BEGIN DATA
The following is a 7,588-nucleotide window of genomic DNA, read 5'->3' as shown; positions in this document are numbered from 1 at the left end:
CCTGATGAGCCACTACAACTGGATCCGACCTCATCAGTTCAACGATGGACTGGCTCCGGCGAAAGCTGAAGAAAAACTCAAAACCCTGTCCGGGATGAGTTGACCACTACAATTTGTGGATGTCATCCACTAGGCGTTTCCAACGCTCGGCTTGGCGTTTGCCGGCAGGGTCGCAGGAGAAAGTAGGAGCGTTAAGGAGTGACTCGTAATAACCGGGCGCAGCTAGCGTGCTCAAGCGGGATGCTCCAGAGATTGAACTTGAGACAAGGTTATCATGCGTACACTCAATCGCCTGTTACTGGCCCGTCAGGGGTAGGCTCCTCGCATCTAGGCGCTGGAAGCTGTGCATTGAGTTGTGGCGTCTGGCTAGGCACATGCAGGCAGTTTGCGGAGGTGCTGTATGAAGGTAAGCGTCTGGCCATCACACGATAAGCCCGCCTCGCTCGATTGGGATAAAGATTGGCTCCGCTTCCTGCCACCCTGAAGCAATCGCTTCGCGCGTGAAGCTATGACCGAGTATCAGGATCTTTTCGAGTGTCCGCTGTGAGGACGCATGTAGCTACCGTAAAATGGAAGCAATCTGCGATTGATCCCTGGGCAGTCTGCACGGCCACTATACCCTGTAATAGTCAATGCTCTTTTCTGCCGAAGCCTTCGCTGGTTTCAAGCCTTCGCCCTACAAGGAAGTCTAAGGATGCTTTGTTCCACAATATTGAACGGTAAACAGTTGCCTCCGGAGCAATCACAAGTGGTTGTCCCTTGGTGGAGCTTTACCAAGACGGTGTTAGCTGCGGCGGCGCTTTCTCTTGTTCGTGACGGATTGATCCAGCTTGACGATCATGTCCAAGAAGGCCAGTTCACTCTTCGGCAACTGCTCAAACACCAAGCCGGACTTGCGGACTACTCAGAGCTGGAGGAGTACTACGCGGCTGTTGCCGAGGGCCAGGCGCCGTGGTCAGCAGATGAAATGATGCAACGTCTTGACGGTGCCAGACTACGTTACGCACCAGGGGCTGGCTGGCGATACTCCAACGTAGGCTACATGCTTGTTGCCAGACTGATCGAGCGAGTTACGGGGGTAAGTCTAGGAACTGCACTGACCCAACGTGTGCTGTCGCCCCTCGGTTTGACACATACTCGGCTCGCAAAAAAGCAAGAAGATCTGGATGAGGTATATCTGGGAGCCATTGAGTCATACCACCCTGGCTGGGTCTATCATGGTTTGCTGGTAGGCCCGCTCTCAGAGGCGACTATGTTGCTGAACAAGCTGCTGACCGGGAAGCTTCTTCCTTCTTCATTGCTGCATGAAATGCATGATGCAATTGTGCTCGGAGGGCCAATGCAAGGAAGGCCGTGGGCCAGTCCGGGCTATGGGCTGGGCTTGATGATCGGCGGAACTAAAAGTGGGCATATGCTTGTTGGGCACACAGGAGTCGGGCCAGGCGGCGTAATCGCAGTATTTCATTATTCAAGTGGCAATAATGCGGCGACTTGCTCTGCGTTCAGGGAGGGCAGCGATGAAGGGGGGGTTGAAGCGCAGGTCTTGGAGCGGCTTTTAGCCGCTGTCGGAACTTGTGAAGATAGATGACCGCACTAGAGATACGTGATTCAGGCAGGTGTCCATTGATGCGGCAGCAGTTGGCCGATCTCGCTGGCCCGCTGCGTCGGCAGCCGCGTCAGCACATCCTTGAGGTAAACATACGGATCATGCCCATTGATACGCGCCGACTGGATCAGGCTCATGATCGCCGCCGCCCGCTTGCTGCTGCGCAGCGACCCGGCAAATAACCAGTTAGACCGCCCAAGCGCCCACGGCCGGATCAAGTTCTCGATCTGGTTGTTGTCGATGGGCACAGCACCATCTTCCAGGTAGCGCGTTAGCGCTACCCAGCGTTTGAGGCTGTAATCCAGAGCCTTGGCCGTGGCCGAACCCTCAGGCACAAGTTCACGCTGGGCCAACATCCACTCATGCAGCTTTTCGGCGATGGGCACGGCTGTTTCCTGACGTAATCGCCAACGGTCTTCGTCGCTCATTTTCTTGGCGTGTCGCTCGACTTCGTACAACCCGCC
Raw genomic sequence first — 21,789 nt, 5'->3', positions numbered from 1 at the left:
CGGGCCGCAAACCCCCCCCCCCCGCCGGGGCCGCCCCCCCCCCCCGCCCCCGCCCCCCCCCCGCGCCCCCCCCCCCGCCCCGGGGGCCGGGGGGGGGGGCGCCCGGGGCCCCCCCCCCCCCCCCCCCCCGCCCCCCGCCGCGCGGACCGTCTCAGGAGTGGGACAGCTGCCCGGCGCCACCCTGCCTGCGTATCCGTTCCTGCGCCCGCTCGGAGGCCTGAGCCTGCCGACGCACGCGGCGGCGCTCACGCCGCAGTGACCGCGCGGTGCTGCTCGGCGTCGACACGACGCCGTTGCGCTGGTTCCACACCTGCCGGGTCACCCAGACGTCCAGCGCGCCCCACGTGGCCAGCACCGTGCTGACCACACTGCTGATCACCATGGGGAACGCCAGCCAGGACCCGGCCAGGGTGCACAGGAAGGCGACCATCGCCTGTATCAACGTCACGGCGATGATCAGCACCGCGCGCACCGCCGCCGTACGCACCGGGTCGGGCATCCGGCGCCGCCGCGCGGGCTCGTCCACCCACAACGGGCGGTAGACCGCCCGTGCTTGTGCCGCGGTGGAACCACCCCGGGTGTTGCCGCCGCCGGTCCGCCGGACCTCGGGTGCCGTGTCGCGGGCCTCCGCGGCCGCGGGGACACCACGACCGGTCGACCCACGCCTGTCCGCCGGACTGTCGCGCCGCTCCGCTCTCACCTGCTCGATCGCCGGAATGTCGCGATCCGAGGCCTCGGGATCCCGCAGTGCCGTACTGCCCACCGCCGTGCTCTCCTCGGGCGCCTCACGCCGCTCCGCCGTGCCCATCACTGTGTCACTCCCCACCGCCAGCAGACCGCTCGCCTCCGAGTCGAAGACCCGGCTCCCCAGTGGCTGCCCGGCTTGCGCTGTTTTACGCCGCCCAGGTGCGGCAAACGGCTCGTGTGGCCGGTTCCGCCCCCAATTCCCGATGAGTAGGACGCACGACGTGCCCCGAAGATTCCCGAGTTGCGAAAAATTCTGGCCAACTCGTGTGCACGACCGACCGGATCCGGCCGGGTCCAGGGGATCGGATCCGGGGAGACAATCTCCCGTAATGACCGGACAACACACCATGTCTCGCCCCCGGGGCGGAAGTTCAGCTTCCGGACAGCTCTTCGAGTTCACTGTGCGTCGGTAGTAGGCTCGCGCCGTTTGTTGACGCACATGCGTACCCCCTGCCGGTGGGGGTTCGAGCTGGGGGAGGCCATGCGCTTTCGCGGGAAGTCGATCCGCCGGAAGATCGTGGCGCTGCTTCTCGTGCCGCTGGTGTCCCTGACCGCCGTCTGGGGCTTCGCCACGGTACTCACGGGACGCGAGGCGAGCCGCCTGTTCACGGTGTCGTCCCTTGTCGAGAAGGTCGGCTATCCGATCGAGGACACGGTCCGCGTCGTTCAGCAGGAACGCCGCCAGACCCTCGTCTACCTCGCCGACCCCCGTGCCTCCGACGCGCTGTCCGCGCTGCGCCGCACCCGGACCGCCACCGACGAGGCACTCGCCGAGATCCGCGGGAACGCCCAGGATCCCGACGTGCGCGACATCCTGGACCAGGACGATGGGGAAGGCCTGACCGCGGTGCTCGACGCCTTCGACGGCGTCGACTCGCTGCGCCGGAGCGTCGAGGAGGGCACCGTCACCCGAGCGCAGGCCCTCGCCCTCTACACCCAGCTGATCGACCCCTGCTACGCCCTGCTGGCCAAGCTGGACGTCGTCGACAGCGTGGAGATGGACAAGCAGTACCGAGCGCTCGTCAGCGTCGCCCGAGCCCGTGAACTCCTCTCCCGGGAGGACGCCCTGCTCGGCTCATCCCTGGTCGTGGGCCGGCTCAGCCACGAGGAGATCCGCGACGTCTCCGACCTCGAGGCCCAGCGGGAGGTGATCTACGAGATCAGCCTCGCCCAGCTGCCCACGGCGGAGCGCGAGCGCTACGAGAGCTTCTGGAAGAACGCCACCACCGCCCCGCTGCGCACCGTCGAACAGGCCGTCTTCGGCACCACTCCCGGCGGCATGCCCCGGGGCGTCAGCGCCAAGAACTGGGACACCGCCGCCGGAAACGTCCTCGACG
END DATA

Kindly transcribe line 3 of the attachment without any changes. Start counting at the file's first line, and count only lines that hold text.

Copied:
Raw genomic sequence first — 21,789 nt, 5'->3', positions numbered from 1 at the left: